Humblefish

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About Humblefish

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  1. Hydrogen Peroxide *** The information contained here is subject to frequent changes as I experiment and learn more about the usefulness of H2O2 *** What It Treats – Provides temporary relief for Marine Velvet Disease. After a 30 minute H2O2 bath, the fish should be transferred into a Quarantine Tank (QT) and treated with either copper or Chloroquine phosphate. How To Treat – The following is needed: 1. 3% Hydrogen Peroxide (USP grade) - available at most drugstores or Walmart 2. Large glass bowl or container (Avoid using plastic buckets/containers) 3. Syringe or pipette (for measuring out the H2O2) and measuring cup (for adding saltwater to the glass bowl) 4. Metal spoon for mixing (NOT plastic) Directions: 1. Prepare saltwater for the bath by having it set to the right temperature and heavily aerating it. You can accomplish the latter by running an airstone or pointing a powerhead towards the surface of the water for at least 1 hour (longer is better). Alternatively, you can use Display Tank (DT) water or even from your Quarantine Tank (QT) provided no medications/chemicals are present in the water. 2. Add saltwater (using measuring cup) to the large glass bowl. Keep track of exactly how much water is added - either in cups or ml. (Do this beforehand if preparing saltwater for the bath right in the glass bowl.) Make sure your fish has enough water to swim around and last for 30 minutes without aeration. 3. Discontinue all aeration before adding Hydrogen Peroxide to the water. Using a syringe or pipette, add 3% Hydrogen Peroxide as per dosing instructions below. Dip the tip below the waterline and spread the H2O2 throughout the water. (Do not allow any air/bubbles to enter the water at this point.) After dosing is complete, gently stir the water using a metal spoon. The reason you want to be careful not to create any gas exchange/aeration once the H2O2 has been added is to prevent the atoms from releasing their bond and becoming just oxygen + water. Dosing instructions: To achieve ~ 75ppm H2O2 add: 0.625 ml of 3% H2O2 per 1 cup of saltwater. It’s okay to overdose slightly. OR 2.5 ml of 3% H2O2 per 1 liter of saltwater. It's okay to overdose slightly. 4. Now it's time to add the fish. Again, do not aerate during treatment. The bath water should be perfectly still. It's okay to use a heater, but probably not necessary since the bath only lasts 30 minutes. Observe closely and remove the fish if showing signs of distress. The vast majority of fish will handle it just fine. After 30 minutes, remove the fish and transfer into a QT for further treatment: https://humble.fish/velvet/ Pros – Effective, easy-to-source “pre-treatment” before fish is placed in QT with copper or Chloroquine. In this study, a single 30 minute treatment with 75 ppm hydrogen peroxide "greatly reduced" Velvet trophonts on the fish: https://www.researchgate.net/publication/230234979_The_Application_of_Hydrogen_Peroxide_as_a_Treatment_for_the_Ectoparasite_Amyloodinium_ocellatum_Brown_1931_on_the_Pacific_Threadfin_Polydactylus_sexfilis Cons/Side Effects – Still experimental so side effects are not really known. It's possible some fish may not tolerate this treatment. *** Further reading on use of Hydrogen Peroxide for fish: http://edis.ifas.ufl.edu/fa157 (PDF: https://agrilifecdn.tamu.edu/fisheries/files/2013/09/Use-of-Hydrogen-Peroxide-in-Finfish-Aquaculture.pdf) http://www.masa.asn.au/masawiki/index.php/Hydrogen_Peroxide http://www.masa.asn.au/phpBB3/viewtopic.php?t=212442 More info from the aforementioned study: https://www.academia.edu/23793309/The_Application_of_Hydrogen_Peroxide_as_a_Treatment_for_the_Ectoparasite_Amyloodinium_ocellatum_Brown_1931_on_the_Pacific_Threadfin_Polydactylus_sexfilis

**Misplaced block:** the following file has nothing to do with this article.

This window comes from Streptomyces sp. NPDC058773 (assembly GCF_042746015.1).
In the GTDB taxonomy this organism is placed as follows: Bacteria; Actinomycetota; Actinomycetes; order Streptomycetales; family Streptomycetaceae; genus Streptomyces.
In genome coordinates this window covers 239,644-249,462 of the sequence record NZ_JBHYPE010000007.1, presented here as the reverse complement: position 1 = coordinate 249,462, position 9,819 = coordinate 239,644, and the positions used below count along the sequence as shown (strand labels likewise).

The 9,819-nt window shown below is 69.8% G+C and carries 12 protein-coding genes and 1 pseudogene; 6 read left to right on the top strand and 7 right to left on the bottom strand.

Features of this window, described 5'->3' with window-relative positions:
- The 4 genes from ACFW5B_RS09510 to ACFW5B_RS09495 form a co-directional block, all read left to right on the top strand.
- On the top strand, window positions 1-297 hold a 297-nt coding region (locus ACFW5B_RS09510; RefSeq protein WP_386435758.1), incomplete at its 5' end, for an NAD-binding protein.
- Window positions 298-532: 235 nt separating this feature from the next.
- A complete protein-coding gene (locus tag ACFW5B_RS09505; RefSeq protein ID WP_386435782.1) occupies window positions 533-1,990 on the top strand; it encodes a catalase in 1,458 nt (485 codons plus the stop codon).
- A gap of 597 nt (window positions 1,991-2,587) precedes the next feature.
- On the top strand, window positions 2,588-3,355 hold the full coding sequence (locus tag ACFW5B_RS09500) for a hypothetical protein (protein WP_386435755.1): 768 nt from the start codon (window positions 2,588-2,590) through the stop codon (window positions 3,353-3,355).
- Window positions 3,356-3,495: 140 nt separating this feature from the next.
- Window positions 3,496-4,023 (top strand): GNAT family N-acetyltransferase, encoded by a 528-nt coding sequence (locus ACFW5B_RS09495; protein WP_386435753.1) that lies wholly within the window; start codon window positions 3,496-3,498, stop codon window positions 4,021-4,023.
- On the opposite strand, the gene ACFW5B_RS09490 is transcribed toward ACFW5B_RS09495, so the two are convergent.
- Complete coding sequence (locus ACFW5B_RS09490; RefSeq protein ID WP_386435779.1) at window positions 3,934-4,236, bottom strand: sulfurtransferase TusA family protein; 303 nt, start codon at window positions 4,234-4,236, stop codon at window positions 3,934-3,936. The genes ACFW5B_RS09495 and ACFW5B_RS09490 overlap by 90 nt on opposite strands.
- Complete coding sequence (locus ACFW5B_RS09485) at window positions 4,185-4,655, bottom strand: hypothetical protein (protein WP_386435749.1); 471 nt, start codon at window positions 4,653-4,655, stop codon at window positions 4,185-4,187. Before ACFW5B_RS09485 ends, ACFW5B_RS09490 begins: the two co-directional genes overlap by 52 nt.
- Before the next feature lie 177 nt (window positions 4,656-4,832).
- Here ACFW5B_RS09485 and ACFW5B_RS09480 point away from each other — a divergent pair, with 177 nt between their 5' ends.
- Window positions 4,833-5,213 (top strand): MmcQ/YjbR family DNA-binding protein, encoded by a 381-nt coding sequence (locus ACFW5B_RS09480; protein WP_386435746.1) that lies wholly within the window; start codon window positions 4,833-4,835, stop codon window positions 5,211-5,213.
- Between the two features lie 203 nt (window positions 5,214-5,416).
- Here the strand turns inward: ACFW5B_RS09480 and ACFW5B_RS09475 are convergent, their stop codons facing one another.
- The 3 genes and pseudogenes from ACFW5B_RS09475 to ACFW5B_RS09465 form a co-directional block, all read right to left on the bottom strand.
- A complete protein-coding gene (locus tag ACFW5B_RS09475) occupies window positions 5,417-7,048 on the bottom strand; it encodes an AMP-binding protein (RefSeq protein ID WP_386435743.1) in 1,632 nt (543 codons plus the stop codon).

2. Free fish

    Fish rehomed. Admins/mods please close.
  3. Free fish

    1 - Yellowtail Damsel 1 - Ocellaris Clownfish Both free to a good home! I'm located in Navarre
  4. Salt mixing poorly

    Every now and then I'll get a bag of hard salt, and clumps of it won't completely mix. I primarily use Instant Ocean. The best salt I have ever used is Oceanic (hard to find). Mixes quickly, no brown residue, excellent trace elements, and I still have a bucket from years ago that I use for my wife's small office tank that has never clumped up.